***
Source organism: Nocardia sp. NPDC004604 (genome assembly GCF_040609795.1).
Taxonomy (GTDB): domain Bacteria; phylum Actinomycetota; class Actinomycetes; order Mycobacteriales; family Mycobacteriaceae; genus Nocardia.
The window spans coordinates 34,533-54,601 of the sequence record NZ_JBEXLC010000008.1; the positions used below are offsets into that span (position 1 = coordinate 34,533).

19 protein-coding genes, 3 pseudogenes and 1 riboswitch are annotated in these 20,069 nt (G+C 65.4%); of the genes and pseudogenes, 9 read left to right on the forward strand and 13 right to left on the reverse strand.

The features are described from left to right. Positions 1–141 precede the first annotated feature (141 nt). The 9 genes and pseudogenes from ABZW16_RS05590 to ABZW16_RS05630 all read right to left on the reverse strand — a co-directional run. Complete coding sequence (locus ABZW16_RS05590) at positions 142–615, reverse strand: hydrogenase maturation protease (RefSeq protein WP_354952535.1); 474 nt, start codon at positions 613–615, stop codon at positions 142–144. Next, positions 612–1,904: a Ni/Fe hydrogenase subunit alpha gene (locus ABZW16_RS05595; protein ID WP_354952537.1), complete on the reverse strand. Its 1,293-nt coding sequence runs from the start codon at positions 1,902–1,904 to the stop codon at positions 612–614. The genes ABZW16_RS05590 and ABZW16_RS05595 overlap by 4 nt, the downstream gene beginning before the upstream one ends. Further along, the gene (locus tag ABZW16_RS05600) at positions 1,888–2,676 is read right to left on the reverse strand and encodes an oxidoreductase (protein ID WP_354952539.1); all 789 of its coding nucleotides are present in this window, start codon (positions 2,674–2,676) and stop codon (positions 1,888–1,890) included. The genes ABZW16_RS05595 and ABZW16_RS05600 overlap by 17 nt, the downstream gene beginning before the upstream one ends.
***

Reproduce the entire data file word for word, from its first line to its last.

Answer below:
Source organism: Nocardia sp. NPDC004604 (genome assembly GCF_040609795.1).
Taxonomy (GTDB): domain Bacteria; phylum Actinomycetota; class Actinomycetes; order Mycobacteriales; family Mycobacteriaceae; genus Nocardia.
The window spans coordinates 34,533-54,601 of the sequence record NZ_JBEXLC010000008.1; the positions used below are offsets into that span (position 1 = coordinate 34,533).

19 protein-coding genes, 3 pseudogenes and 1 riboswitch are annotated in these 20,069 nt (G+C 65.4%); of the genes and pseudogenes, 9 read left to right on the forward strand and 13 right to left on the reverse strand.

The features are described from left to right. Positions 1–141 precede the first annotated feature (141 nt). The 9 genes and pseudogenes from ABZW16_RS05590 to ABZW16_RS05630 all read right to left on the reverse strand — a co-directional run. Complete coding sequence (locus ABZW16_RS05590) at positions 142–615, reverse strand: hydrogenase maturation protease (RefSeq protein WP_354952535.1); 474 nt, start codon at positions 613–615, stop codon at positions 142–144. Next, positions 612–1,904: a Ni/Fe hydrogenase subunit alpha gene (locus ABZW16_RS05595; protein ID WP_354952537.1), complete on the reverse strand. Its 1,293-nt coding sequence runs from the start codon at positions 1,902–1,904 to the stop codon at positions 612–614. The genes ABZW16_RS05590 and ABZW16_RS05595 overlap by 4 nt, the downstream gene beginning before the upstream one ends. Further along, the gene (locus tag ABZW16_RS05600) at positions 1,888–2,676 is read right to left on the reverse strand and encodes an oxidoreductase (protein ID WP_354952539.1); all 789 of its coding nucleotides are present in this window, start codon (positions 2,674–2,676) and stop codon (positions 1,888–1,890) included. The genes ABZW16_RS05595 and ABZW16_RS05600 overlap by 17 nt, the downstream gene beginning before the upstream one ends.